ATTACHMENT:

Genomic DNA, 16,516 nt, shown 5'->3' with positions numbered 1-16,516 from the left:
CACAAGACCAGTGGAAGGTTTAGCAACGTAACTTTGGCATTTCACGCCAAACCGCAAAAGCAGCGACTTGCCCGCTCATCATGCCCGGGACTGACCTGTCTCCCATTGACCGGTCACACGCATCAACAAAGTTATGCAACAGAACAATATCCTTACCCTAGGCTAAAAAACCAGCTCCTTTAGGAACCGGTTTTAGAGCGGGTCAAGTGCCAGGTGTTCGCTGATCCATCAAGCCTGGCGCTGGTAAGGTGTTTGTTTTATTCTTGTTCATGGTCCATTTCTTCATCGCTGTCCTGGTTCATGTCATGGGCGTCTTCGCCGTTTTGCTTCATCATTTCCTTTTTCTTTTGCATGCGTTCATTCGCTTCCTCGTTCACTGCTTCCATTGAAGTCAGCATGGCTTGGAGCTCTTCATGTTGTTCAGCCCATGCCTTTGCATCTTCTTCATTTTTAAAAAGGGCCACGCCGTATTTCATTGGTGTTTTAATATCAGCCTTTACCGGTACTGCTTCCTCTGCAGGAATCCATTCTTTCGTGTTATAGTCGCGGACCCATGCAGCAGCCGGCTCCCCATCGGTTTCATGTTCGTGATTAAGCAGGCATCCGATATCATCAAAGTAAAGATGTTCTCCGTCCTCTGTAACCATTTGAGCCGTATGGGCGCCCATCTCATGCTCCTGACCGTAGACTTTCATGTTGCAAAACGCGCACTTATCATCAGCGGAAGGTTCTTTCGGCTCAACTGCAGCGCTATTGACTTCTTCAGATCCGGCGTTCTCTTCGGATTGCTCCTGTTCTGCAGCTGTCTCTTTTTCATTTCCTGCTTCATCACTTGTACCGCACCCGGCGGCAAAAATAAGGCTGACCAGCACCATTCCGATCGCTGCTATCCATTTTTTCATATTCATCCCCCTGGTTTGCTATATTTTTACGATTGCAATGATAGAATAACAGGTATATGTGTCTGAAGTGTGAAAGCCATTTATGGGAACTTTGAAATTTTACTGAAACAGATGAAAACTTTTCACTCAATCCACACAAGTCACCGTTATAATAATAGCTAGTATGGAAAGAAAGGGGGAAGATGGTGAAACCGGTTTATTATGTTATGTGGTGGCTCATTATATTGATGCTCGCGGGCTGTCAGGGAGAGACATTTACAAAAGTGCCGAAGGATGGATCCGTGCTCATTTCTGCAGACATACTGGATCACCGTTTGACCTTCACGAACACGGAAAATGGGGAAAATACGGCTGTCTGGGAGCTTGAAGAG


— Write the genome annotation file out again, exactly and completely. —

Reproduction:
Genomic DNA, 16,516 nt, shown 5'->3' with positions numbered 1-16,516 from the left:
CACAAGACCAGTGGAAGGTTTAGCAACGTAACTTTGGCATTTCACGCCAAACCGCAAAAGCAGCGACTTGCCCGCTCATCATGCCCGGGACTGACCTGTCTCCCATTGACCGGTCACACGCATCAACAAAGTTATGCAACAGAACAATATCCTTACCCTAGGCTAAAAAACCAGCTCCTTTAGGAACCGGTTTTAGAGCGGGTCAAGTGCCAGGTGTTCGCTGATCCATCAAGCCTGGCGCTGGTAAGGTGTTTGTTTTATTCTTGTTCATGGTCCATTTCTTCATCGCTGTCCTGGTTCATGTCATGGGCGTCTTCGCCGTTTTGCTTCATCATTTCCTTTTTCTTTTGCATGCGTTCATTCGCTTCCTCGTTCACTGCTTCCATTGAAGTCAGCATGGCTTGGAGCTCTTCATGTTGTTCAGCCCATGCCTTTGCATCTTCTTCATTTTTAAAAAGGGCCACGCCGTATTTCATTGGTGTTTTAATATCAGCCTTTACCGGTACTGCTTCCTCTGCAGGAATCCATTCTTTCGTGTTATAGTCGCGGACCCATGCAGCAGCCGGCTCCCCATCGGTTTCATGTTCGTGATTAAGCAGGCATCCGATATCATCAAAGTAAAGATGTTCTCCGTCCTCTGTAACCATTTGAGCCGTATGGGCGCCCATCTCATGCTCCTGACCGTAGACTTTCATGTTGCAAAACGCGCACTTATCATCAGCGGAAGGTTCTTTCGGCTCAACTGCAGCGCTATTGACTTCTTCAGATCCGGCGTTCTCTTCGGATTGCTCCTGTTCTGCAGCTGTCTCTTTTTCATTTCCTGCTTCATCACTTGTACCGCACCCGGCGGCAAAAATAAGGCTGACCAGCACCATTCCGATCGCTGCTATCCATTTTTTCATATTCATCCCCCTGGTTTGCTATATTTTTACGATTGCAATGATAGAATAACAGGTATATGTGTCTGAAGTGTGAAAGCCATTTATGGGAACTTTGAAATTTTACTGAAACAGATGAAAACTTTTCACTCAATCCACACAAGTCACCGTTATAATAATAGCTAGTATGGAAAGAAAGGGGGAAGATGGTGAAACCGGTTTATTATGTTATGTGGTGGCTCATTATATTGATGCTCGCGGGCTGTCAGGGAGAGACATTTACAAAAGTGCCGAAGGATGGATCCGTGCTCATTTCTGCAGACATACTGGATCACCGTTTGACCTTCACGAACACGGAAAATGGGGAAAATACGGCTGTCTGGGAGCTTGAAGAG